Please Don’t Use Insecticides and Herbicides


To the Editor,

The Environmental Protection Agency has determined that three widely-used neonicotinoid insecticides likely harm roughly three-fourths of all endangered plants and animals, including bees and all 39 species of amphibians protected under the Endangered Species Act. Neonicotinoids, which are banned in the European Union, are the most popular insecticides in the United States, used widely in agriculture, yet they are responsible for the precipitous decline in insect and amphibian populations. Pollinators are declining nationwide.  The American bumblebee, once the most common bumblebee species in the United States, has declined by an estimated 89 percent in just the past 20 years.  The chemicals clothianidin, imidacloprid and thiamethoxam are sold in spray form in local hardware stores as garden pesticides.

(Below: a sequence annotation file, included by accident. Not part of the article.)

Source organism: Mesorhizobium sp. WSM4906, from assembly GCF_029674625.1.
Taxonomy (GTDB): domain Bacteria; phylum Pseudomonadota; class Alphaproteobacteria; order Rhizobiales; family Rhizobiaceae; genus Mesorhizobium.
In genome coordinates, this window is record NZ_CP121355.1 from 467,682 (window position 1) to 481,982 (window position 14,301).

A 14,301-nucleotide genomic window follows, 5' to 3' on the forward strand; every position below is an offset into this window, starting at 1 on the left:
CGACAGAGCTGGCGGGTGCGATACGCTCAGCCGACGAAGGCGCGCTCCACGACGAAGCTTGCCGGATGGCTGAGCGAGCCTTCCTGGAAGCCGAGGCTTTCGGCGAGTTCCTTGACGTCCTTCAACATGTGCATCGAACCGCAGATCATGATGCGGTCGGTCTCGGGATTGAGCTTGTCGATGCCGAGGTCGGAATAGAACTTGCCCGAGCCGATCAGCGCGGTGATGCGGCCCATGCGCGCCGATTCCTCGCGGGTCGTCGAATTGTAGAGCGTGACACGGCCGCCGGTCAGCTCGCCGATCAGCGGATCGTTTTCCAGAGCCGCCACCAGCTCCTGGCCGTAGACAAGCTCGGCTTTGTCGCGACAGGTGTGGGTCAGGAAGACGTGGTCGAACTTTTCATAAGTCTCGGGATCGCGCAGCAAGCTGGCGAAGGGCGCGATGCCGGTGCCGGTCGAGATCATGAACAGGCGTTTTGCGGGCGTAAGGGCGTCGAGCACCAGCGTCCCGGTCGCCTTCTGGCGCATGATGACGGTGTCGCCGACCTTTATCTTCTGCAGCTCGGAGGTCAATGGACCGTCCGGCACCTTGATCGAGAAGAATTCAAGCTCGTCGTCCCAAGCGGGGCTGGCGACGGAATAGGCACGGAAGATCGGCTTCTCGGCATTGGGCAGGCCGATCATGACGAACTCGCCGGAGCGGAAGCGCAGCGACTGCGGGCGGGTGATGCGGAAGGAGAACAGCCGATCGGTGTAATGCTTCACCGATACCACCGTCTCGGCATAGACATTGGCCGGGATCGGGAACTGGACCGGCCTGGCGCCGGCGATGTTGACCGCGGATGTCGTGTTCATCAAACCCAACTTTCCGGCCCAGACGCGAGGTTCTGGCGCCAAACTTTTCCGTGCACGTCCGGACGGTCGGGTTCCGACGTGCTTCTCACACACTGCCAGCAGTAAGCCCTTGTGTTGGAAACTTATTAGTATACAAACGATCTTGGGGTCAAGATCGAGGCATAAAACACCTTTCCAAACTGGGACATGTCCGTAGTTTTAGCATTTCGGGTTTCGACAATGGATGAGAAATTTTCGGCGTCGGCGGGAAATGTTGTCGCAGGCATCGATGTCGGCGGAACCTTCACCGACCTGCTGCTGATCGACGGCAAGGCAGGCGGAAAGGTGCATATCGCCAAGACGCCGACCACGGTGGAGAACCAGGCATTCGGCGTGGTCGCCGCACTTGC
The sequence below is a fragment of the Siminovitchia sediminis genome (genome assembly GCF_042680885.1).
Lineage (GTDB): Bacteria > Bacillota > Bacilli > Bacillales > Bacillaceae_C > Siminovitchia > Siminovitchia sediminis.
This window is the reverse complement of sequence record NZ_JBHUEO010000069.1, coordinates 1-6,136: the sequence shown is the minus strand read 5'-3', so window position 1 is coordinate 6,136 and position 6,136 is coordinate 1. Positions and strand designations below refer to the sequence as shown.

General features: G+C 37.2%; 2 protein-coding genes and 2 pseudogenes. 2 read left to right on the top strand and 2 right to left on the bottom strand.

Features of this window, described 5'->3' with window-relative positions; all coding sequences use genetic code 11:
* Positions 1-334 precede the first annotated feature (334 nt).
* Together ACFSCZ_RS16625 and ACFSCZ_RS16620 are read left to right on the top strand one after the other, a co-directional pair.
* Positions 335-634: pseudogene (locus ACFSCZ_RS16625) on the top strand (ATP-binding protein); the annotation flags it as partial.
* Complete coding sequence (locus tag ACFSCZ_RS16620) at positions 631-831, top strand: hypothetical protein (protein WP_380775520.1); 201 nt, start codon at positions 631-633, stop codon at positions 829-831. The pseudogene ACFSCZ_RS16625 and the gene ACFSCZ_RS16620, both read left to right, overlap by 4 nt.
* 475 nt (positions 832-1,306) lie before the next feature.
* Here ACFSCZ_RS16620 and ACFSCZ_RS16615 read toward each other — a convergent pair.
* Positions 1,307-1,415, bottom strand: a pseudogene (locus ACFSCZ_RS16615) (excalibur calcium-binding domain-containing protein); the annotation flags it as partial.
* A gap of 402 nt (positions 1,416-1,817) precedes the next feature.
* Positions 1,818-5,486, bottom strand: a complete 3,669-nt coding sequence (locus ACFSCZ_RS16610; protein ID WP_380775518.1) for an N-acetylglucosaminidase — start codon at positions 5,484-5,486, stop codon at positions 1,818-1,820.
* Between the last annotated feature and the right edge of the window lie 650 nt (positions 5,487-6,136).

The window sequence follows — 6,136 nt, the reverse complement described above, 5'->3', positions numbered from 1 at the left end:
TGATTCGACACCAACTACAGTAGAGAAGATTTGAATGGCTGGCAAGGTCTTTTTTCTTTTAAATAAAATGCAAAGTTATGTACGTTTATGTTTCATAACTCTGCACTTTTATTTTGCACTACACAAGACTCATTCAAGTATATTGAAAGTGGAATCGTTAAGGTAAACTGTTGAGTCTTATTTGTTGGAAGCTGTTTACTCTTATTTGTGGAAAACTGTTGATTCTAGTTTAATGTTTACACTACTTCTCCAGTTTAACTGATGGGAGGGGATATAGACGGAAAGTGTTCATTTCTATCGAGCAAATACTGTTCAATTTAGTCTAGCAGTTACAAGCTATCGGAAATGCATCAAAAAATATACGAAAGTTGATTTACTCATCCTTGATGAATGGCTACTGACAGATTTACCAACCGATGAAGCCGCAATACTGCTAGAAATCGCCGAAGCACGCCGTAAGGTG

So far, the EPA has not banned the use of these toxic chemicals. 

Similarly, herbicides designed to kill clover, crabgrass and dandelions are decimating insect habitat. Pollinators depend on these plants to do their work of providing our food.

Please, please don’t use these products in your garden and ask your lawn guy what chemicals they use. 

What’s most important, survival of the species, including ours, or a perfect lawn?

Information from the Center for Biological Diversity.

Alison Anholt-White


pesticides, soil contamination, toxicology, insecticide, center for biological diversity, alison anholt-, environmental protection agency, food